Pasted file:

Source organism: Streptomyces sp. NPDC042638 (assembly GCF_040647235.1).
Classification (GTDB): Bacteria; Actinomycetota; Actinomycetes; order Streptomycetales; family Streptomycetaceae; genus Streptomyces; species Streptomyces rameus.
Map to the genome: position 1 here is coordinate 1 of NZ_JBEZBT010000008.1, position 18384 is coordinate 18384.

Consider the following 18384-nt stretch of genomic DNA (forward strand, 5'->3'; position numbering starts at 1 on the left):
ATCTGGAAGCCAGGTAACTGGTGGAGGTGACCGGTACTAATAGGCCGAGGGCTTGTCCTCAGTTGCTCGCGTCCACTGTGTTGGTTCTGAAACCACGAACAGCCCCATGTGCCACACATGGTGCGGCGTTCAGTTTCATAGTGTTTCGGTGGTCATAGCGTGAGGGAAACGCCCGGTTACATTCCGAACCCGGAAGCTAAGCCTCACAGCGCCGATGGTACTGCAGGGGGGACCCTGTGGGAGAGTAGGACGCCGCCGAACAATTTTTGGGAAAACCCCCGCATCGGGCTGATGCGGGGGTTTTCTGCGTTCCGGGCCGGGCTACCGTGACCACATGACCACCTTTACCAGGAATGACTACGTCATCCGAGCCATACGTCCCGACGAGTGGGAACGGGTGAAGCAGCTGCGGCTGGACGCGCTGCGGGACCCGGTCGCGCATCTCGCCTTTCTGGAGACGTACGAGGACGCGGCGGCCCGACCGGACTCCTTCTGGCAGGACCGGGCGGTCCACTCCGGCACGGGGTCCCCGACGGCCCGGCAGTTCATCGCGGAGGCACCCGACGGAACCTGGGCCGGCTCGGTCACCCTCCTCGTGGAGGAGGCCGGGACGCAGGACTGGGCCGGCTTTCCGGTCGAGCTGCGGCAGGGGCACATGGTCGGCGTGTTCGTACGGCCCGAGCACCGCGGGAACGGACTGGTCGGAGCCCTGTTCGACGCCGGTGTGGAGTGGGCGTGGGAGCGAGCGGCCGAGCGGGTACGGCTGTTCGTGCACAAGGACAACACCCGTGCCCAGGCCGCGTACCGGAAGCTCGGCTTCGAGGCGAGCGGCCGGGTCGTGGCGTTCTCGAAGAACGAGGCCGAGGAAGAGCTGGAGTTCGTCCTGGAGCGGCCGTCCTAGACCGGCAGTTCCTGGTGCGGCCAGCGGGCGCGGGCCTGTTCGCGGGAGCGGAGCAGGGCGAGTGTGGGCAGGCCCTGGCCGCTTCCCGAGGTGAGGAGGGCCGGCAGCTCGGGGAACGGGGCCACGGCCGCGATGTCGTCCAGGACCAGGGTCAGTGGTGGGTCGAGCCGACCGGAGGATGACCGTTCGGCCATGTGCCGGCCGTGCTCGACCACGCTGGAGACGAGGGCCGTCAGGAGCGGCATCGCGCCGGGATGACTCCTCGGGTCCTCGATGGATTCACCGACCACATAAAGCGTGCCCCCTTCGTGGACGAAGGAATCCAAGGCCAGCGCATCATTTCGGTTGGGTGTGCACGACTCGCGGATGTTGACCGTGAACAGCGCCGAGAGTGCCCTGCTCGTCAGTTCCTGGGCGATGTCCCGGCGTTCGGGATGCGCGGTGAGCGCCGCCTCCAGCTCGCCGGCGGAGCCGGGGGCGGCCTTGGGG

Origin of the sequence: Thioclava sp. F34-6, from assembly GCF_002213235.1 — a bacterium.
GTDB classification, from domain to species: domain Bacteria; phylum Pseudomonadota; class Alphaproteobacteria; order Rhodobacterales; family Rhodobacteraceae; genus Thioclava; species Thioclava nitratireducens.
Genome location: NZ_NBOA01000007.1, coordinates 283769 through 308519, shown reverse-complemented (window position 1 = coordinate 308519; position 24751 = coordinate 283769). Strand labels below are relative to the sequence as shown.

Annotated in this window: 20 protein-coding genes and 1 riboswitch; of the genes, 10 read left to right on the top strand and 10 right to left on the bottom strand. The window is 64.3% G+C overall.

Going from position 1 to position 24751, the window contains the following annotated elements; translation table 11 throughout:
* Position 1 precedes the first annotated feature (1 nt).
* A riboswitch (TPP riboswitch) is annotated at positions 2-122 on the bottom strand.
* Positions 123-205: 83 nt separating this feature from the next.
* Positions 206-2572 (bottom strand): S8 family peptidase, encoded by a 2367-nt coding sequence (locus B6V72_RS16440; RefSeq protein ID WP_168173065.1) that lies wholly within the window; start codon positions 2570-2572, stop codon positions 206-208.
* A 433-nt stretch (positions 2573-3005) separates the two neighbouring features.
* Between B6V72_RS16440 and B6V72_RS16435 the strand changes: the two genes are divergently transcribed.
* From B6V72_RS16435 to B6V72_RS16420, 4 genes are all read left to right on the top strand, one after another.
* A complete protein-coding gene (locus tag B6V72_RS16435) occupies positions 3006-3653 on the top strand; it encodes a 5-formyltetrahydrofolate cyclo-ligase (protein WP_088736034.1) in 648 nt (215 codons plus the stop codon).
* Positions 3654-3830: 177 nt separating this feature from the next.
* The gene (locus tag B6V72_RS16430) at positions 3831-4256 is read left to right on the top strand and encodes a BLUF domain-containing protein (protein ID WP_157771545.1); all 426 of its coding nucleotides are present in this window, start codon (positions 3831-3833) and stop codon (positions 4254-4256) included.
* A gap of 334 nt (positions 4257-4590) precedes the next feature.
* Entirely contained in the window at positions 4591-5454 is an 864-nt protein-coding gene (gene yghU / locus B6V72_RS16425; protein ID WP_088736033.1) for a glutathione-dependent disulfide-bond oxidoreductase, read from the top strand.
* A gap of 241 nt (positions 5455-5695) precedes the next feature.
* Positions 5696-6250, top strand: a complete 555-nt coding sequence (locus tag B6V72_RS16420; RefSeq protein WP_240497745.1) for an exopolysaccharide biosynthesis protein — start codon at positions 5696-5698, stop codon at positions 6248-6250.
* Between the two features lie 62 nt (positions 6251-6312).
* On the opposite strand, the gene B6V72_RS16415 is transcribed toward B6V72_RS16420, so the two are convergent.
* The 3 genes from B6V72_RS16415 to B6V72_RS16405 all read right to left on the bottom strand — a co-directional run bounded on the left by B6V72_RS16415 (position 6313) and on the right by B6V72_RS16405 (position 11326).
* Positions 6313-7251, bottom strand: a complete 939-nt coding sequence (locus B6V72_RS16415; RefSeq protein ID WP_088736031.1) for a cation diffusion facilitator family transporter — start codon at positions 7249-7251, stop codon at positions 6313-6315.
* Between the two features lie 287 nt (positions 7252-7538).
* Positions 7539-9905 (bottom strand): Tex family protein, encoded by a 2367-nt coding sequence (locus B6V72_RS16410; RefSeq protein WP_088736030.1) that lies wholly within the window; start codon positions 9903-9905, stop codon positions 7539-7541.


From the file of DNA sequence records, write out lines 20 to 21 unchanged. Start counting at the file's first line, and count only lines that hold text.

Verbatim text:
* The gene (locus tag B6V72_RS16430) at positions 3831-4256 is read left to right on the top strand and encodes a BLUF domain-containing protein (protein ID WP_157771545.1); all 426 of its coding nucleotides are present in this window, start codon (positions 3831-3833) and stop codon (positions 4254-4256) included.
* A gap of 334 nt (positions 4257-4590) precedes the next feature.